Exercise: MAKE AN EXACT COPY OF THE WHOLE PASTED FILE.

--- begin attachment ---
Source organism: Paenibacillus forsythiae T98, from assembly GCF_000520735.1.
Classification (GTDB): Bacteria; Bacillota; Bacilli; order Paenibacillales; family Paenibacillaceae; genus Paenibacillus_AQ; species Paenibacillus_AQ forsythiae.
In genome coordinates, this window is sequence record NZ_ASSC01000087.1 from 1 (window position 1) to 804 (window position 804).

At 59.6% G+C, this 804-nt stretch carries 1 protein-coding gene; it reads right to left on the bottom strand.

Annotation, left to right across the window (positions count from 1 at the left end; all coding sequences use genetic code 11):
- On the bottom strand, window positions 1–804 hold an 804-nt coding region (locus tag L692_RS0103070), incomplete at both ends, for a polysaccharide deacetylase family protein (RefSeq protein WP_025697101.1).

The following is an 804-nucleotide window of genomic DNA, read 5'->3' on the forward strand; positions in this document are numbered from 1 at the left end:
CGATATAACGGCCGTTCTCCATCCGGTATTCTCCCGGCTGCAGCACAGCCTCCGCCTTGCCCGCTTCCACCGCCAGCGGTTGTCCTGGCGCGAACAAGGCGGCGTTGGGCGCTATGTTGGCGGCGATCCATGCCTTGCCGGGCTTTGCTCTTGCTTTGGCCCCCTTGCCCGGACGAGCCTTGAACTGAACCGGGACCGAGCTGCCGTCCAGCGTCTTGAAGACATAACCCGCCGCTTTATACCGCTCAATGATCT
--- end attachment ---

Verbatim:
Source organism: Paenibacillus forsythiae T98, from assembly GCF_000520735.1.
Classification (GTDB): Bacteria; Bacillota; Bacilli; order Paenibacillales; family Paenibacillaceae; genus Paenibacillus_AQ; species Paenibacillus_AQ forsythiae.
In genome coordinates, this window is sequence record NZ_ASSC01000087.1 from 1 (window position 1) to 804 (window position 804).

At 59.6% G+C, this 804-nt stretch carries 1 protein-coding gene; it reads right to left on the bottom strand.

Annotation, left to right across the window (positions count from 1 at the left end; all coding sequences use genetic code 11):
- On the bottom strand, window positions 1–804 hold an 804-nt coding region (locus tag L692_RS0103070), incomplete at both ends, for a polysaccharide deacetylase family protein (RefSeq protein WP_025697101.1).

The following is an 804-nucleotide window of genomic DNA, read 5'->3' on the forward strand; positions in this document are numbered from 1 at the left end:
CGATATAACGGCCGTTCTCCATCCGGTATTCTCCCGGCTGCAGCACAGCCTCCGCCTTGCCCGCTTCCACCGCCAGCGGTTGTCCTGGCGCGAACAAGGCGGCGTTGGGCGCTATGTTGGCGGCGATCCATGCCTTGCCGGGCTTTGCTCTTGCTTTGGCCCCCTTGCCCGGACGAGCCTTGAACTGAACCGGGACCGAGCTGCCGTCCAGCGTCTTGAAGACATAACCCGCCGCTTTATACCGCTCAATGATCT